Unit 9: South Asia
South Asia was the birthplace of two of the world's great religions: Hinduism and Buddhism. Today, South Asia also includes a large Muslim population, and many followers of other religions. While Pakistan and Iran are both Islamic republics, each represents a significant branch of that faith; Iran is predominantly Shia, and Pakistan is mostly Sunni. In the east, Bangladesh and India share a border with Myanmar. Bangladesh is mainly a Muslim country, while most Indians are Hindu. Most people in Myanmar are Buddhist. Sikhism is a major religion in the Punjab region on India's northern border with Pakistan.
In this unit, we explore and analyze the diverse physical, cultural, political, and economic characteristics of South Asia. First, we will look at the physical geography of the region, paying special attention to its climate, and the Indian monsoon in particular. Then, we will explore the region's population growth. Balancing natural capital and population growth remains a major issue in the region. South Asia is highly populated, with about 1.5 billion people across a wide range of ethnic and cultural groups. We will close out this unit by analyzing its globalizing forces, and then taking an in-depth look at the countries in the region.
Completing this unit should take you approximately 4 hours.
Upon successful completion of this unit, you will be able to:
- summarize the physical geography of South Asia;
- explain the dynamics of the monsoon and how it affects human activities;
- describe how European colonialism has affected South Asia;
- explain why rapid population growth is a concern for the countries of South Asia;
- discuss how and why Kashmir is divided and its importance to the region;
- summarize the main environmental concerns of the states of South Asia;
- outline the main environmental issues that confront Pakistan and Bangladesh;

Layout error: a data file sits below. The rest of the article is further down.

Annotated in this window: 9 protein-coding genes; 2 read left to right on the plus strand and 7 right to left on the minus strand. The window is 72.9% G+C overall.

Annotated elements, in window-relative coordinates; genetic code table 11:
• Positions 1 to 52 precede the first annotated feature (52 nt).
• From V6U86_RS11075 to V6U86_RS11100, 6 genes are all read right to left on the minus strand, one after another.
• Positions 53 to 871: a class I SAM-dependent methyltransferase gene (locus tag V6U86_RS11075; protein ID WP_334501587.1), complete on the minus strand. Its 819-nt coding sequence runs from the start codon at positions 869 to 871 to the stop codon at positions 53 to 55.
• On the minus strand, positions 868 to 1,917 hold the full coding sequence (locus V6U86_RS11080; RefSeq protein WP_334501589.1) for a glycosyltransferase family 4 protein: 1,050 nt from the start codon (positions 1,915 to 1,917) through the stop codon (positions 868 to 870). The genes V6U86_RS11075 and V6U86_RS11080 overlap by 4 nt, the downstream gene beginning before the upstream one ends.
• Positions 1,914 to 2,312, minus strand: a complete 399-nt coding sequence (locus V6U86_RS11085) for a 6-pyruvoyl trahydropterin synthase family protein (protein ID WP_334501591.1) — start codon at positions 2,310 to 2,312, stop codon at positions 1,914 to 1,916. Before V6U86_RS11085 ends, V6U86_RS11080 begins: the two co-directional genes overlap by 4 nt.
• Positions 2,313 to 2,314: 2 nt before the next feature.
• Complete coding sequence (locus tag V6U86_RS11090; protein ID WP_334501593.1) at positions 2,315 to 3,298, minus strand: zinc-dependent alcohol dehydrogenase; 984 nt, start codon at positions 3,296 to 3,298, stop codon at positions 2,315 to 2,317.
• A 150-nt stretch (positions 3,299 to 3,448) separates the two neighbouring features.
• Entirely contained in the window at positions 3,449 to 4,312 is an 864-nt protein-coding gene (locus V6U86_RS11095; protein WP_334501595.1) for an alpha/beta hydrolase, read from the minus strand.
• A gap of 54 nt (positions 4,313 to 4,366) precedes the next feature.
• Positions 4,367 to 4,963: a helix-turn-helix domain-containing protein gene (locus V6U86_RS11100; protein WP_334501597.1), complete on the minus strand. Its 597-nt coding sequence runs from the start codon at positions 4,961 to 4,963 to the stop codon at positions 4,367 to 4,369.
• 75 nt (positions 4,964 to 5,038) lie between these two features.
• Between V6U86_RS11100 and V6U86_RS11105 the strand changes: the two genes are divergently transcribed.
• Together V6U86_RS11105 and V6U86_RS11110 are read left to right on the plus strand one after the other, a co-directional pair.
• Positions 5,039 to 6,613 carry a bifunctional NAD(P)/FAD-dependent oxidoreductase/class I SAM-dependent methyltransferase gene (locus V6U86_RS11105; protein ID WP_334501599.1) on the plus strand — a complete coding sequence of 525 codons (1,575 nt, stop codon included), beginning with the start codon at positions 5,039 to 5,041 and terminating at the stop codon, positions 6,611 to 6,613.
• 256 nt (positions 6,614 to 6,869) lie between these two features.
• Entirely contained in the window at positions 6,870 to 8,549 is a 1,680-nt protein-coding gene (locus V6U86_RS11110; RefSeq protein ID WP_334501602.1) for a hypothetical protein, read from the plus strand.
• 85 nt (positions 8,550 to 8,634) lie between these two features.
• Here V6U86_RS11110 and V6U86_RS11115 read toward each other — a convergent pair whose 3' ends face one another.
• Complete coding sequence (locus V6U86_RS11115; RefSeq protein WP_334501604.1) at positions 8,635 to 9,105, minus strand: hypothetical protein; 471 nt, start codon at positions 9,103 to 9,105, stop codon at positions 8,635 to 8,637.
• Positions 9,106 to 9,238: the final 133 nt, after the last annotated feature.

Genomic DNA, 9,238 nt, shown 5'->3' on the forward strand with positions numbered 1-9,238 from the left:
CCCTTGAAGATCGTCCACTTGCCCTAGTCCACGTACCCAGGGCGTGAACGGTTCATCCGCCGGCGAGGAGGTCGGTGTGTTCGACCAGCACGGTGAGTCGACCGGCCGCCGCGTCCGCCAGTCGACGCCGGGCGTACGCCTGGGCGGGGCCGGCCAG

- discuss the history of why East Pakistan became Bangladesh;
- summarize the main economic activities and economic conditions in India;
- describe how British colonialism affected India; and
- discuss the religions of South Asia and India, specifically the origin and migration of Buddhism.
MapCheck: South Asia
Can you name the mountain ranges, rivers, and countries marked on this map of South Asia?
9.1: Introducing South Asia
This section introduces the physical, cultural, and economic characteristics of the nations of South Asia, the dynamics of the monsoon, and how it affects human activities. It also explores how European colonialism has affected the region culturally and politically.
Watch this video, which describes the experience of swimming in a lake on Mount Everest that was formed by glacial ice melt.
Watch this video for a brief explanation of what creates the Indian monsoon.
9.2: The Peripheral States of South Asia
This section introduces the physical, cultural, and economic characteristics of the peripheral regions and states of South Asia, including Kashmir, Bhutan, and Nepal, and explores the environmental challenges that afflict the region.
9.3: Pakistan and Bangladesh
This section introduces the physical, cultural, and economic characteristics of Pakistan and Bangladesh, and explores why East Pakistan became the country of Bangladesh.
This section introduces the physical, cultural, and economic characteristics of India, and explores how British colonialism has affected India.
Watch this video, which explores different beliefs about gods, death, and heaven in India.
Watch this video, where one of cricket's premier commentators describes the emergence of fast-paced 20-20 cricket, a global phenomenon that parallels the rise of modern India.
Watch this video on Buddhism and compassion.
9.5: Religions of India and South Asia
This section introduces the major religions of India and South Asia: Hinduism, Buddhism, Islam, and Christianity.